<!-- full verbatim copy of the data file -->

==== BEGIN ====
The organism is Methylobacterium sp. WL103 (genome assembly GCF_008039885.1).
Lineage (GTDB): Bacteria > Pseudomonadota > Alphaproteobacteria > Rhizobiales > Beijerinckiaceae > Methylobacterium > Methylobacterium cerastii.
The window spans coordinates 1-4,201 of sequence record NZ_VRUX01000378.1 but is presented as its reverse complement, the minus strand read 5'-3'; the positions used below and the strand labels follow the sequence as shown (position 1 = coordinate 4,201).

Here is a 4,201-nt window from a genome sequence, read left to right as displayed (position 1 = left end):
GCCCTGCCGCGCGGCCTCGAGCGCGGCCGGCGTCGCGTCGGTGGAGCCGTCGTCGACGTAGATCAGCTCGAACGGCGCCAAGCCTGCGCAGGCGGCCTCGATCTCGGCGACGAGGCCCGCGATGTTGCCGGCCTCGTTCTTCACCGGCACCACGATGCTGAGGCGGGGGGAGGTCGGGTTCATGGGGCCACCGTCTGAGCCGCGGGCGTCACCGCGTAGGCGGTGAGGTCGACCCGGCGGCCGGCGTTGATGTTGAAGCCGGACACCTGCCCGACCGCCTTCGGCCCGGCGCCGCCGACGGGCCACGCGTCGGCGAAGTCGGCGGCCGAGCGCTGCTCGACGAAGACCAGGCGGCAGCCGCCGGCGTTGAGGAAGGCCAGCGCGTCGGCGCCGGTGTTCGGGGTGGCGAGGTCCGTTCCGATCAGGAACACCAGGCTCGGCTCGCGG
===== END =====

The organism is Methylobacterium sp. WL103 (genome assembly GCF_008039885.1).
Lineage (GTDB): Bacteria > Pseudomonadota > Alphaproteobacteria > Rhizobiales > Beijerinckiaceae > Methylobacterium > Methylobacterium cerastii.
The window spans coordinates 1-4,201 of sequence record NZ_VRUX01000378.1 but is presented as its reverse complement, the minus strand read 5'-3'; the positions used below and the strand labels follow the sequence as shown (position 1 = coordinate 4,201).

Here is a 4,201-nt window from a genome sequence, read left to right as displayed (position 1 = left end):
GCCCTGCCGCGCGGCCTCGAGCGCGGCCGGCGTCGCGTCGGTGGAGCCGTCGTCGACGTAGATCAGCTCGAACGGCGCCAAGCCTGCGCAGGCGGCCTCGATCTCGGCGACGAGGCCCGCGATGTTGCCGGCCTCGTTCTTCACCGGCACCACGATGCTGAGGCGGGGGGAGGTCGGGTTCATGGGGCCACCGTCTGAGCCGCGGGCGTCACCGCGTAGGCGGTGAGGTCGACCCGGCGGCCGGCGTTGATGTTGAAGCCGGACACCTGCCCGACCGCCTTCGGCCCGGCGCCGCCGACGGGCCACGCGTCGGCGAAGTCGGCGGCCGAGCGCTGCTCGACGAAGACCAGGCGGCAGCCGCCGGCGTTGAGGAAGGCCAGCGCGTCGGCGCCGGTGTTCGGGGTGGCGAGGTCCGTTCCGATCAGGAACACCAGGCTCGGCTCGCGG